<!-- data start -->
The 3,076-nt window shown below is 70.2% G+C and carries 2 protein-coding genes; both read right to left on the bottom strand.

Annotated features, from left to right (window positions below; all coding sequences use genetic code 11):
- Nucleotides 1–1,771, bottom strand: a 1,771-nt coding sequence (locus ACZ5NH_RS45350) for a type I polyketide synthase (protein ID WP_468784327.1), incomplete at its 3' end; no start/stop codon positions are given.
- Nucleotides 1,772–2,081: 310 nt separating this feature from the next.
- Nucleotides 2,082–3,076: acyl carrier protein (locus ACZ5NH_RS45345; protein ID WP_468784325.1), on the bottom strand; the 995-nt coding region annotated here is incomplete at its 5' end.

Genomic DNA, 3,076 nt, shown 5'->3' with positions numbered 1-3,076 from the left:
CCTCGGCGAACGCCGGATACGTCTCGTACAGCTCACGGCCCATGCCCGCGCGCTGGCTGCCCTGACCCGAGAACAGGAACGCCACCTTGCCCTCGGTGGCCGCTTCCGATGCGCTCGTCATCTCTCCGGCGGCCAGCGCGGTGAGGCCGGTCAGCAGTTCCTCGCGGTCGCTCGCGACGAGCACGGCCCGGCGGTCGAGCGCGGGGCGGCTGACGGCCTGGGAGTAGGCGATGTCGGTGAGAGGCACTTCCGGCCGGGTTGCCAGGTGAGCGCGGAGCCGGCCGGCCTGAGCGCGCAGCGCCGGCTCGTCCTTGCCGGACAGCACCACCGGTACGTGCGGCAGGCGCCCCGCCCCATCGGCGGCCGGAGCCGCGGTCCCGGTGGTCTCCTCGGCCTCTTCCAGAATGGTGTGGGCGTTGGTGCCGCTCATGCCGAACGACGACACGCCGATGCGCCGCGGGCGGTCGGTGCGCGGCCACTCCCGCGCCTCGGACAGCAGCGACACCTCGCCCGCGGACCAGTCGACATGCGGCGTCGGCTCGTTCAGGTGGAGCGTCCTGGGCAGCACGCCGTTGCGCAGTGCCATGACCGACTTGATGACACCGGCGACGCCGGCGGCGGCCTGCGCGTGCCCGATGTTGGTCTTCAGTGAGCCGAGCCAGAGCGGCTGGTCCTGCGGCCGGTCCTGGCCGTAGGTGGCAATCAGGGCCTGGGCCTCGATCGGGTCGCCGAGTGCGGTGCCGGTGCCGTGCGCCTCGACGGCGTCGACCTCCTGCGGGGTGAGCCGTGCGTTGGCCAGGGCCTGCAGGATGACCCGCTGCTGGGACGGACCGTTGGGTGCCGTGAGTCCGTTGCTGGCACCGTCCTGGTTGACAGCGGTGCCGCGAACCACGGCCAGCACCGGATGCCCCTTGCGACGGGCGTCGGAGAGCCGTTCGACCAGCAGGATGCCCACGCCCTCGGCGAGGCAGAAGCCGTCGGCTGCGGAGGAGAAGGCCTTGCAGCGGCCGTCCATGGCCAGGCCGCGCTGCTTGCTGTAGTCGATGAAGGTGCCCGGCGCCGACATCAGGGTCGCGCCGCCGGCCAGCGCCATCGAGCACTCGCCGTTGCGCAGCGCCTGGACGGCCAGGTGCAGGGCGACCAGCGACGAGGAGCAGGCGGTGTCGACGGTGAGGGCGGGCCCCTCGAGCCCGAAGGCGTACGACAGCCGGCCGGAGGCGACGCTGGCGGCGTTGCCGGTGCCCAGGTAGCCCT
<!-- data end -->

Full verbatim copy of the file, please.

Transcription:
The 3,076-nt window shown below is 70.2% G+C and carries 2 protein-coding genes; both read right to left on the bottom strand.

Annotated features, from left to right (window positions below; all coding sequences use genetic code 11):
- Nucleotides 1–1,771, bottom strand: a 1,771-nt coding sequence (locus ACZ5NH_RS45350) for a type I polyketide synthase (protein ID WP_468784327.1), incomplete at its 3' end; no start/stop codon positions are given.
- Nucleotides 1,772–2,081: 310 nt separating this feature from the next.
- Nucleotides 2,082–3,076: acyl carrier protein (locus ACZ5NH_RS45345; protein ID WP_468784325.1), on the bottom strand; the 995-nt coding region annotated here is incomplete at its 5' end.

Genomic DNA, 3,076 nt, shown 5'->3' with positions numbered 1-3,076 from the left:
CCTCGGCGAACGCCGGATACGTCTCGTACAGCTCACGGCCCATGCCCGCGCGCTGGCTGCCCTGACCCGAGAACAGGAACGCCACCTTGCCCTCGGTGGCCGCTTCCGATGCGCTCGTCATCTCTCCGGCGGCCAGCGCGGTGAGGCCGGTCAGCAGTTCCTCGCGGTCGCTCGCGACGAGCACGGCCCGGCGGTCGAGCGCGGGGCGGCTGACGGCCTGGGAGTAGGCGATGTCGGTGAGAGGCACTTCCGGCCGGGTTGCCAGGTGAGCGCGGAGCCGGCCGGCCTGAGCGCGCAGCGCCGGCTCGTCCTTGCCGGACAGCACCACCGGTACGTGCGGCAGGCGCCCCGCCCCATCGGCGGCCGGAGCCGCGGTCCCGGTGGTCTCCTCGGCCTCTTCCAGAATGGTGTGGGCGTTGGTGCCGCTCATGCCGAACGACGACACGCCGATGCGCCGCGGGCGGTCGGTGCGCGGCCACTCCCGCGCCTCGGACAGCAGCGACACCTCGCCCGCGGACCAGTCGACATGCGGCGTCGGCTCGTTCAGGTGGAGCGTCCTGGGCAGCACGCCGTTGCGCAGTGCCATGACCGACTTGATGACACCGGCGACGCCGGCGGCGGCCTGCGCGTGCCCGATGTTGGTCTTCAGTGAGCCGAGCCAGAGCGGCTGGTCCTGCGGCCGGTCCTGGCCGTAGGTGGCAATCAGGGCCTGGGCCTCGATCGGGTCGCCGAGTGCGGTGCCGGTGCCGTGCGCCTCGACGGCGTCGACCTCCTGCGGGGTGAGCCGTGCGTTGGCCAGGGCCTGCAGGATGACCCGCTGCTGGGACGGACCGTTGGGTGCCGTGAGTCCGTTGCTGGCACCGTCCTGGTTGACAGCGGTGCCGCGAACCACGGCCAGCACCGGATGCCCCTTGCGACGGGCGTCGGAGAGCCGTTCGACCAGCAGGATGCCCACGCCCTCGGCGAGGCAGAAGCCGTCGGCTGCGGAGGAGAAGGCCTTGCAGCGGCCGTCCATGGCCAGGCCGCGCTGCTTGCTGTAGTCGATGAAGGTGCCCGGCGCCGACATCAGGGTCGCGCCGCCGGCCAGCGCCATCGAGCACTCGCCGTTGCGCAGCGCCTGGACGGCCAGGTGCAGGGCGACCAGCGACGAGGAGCAGGCGGTGTCGACGGTGAGGGCGGGCCCCTCGAGCCCGAAGGCGTACGACAGCCGGCCGGAGGCGACGCTGGCGGCGTTGCCGGTGCCCAGGTAGCCCT